Ramsay, you were the chosen one. You were going to make Winterfell great again.
Lots of spectacle on this week’s Thrones, it’s an hour that the whole season had been building up to, and the payoffs are satisfying in a lot of different ways. It’s a great episode, directed to a perfect pitch by Hardhomme helmer Miguel Sapochnik (thank god I’m writing this otherwise I’d butcher that last name).
First Meereen. When we left off in No One, the Masters of Slavers Bay had cornered Tyrion and were assaulting the city. But Dany shows up just in time! We saw a little bit of action with the dragons last season in The Dance of Dragons, but here they burn a fleet of ships into ash! Six seasons of little to nothing from the dragons, and then Thrones turns it up to 11. It’s a satisfying moment, and the episode is still young.
They subdue the masters, and they end up meeting with the Greyjoys, who have a fleet of ships to sail Dany and her crew to Westeros. I hope to see more of Yara in seasons 7-8, because Gemma Whelan’s ‘devil-may-care’ performance has been a treat. We also see things start to come full circle, as Tyrion references the pilot whenst speaking of (berating?) Theon. The episode is centered on how far these characters have gone, and where they are going next.
Next we move to Winterfell, where the crux of the action lies. In The Battle of the Bastards, Game of Thrones commits to archetypes of the fantasy genre in a way that the show usually avoids. First we have Jon Snow challenging Ramsay to a one-on-one to avoid a battle. It almost seems like the writers are checking off a to-do list at points. So they regroup at camp, and prepare for the battle tomorrow.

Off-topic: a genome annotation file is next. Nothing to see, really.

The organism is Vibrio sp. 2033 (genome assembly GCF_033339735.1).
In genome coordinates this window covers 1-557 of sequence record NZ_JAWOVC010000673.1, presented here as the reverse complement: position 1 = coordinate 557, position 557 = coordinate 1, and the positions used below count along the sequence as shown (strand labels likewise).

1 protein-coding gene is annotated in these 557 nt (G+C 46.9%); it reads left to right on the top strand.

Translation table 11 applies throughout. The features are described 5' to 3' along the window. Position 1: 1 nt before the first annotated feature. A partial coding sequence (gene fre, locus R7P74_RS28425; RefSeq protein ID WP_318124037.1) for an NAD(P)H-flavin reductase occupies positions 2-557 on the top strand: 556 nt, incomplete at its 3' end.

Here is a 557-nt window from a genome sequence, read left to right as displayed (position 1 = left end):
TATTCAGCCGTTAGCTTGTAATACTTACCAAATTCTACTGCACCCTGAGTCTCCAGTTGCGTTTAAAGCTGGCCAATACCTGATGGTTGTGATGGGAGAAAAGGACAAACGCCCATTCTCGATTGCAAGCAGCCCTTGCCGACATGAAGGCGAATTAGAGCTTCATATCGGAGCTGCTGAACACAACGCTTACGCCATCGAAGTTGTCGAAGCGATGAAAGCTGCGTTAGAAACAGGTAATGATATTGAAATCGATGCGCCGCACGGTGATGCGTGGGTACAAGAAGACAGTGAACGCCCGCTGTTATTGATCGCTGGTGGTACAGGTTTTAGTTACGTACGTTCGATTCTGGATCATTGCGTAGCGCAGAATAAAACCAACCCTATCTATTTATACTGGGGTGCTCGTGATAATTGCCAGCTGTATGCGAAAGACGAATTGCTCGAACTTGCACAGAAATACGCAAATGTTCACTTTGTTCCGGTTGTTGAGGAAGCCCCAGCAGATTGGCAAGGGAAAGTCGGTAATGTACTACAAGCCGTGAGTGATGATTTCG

A moment I liked was Davos discovering the gift he left Shireen, the logic that Jon and Sansa would have made camp in the same place where Stannis burned his daughter toes the line to being too much of a coincidence, but the moment is too strong to care. Without a word, the scene conveys Davos’ emotions as he deduces what happened to the girl he loved like a daughter, and it’s upsetting, it’s heavy. Liam Cunningham’s acting here is stupendous.
So Ramsay brings out Rickon before the battle, and he tells Rickon to run to his brother, that they are playing ‘a game.’ Ramsay then takes out his bow and begins firing arrows. The way Sapochnik ratchets up the tension during this sequence is nerve-racking.
And then the battle, and what a battle it was. While it is certainly spectacle, Sapochnik does not shoot the scene pornographically, it feels like a war. Its chaotic, it’s confusing, you feel like Jon could bite it any moment (which speaks to the talent of the filmmaking, because that really would be absurd). It reaches the climax of claustrophobia when the Wildlings are trying to make over a wall of bodies, and Jon is being trampled by the crowd. It made me so nervous, man.
With The Battle of the Bastards, one could wonder if they’re getting too much of a good thing too easily. Ramsay dies in a way that befits his life, but you wonder if the show risks sacrificing depth for the sake of satisfaction. It is one episode in particular, where Game of Thrones feels like a genre show as opposed to something higher.
And it works. Sometimes it really is that simple.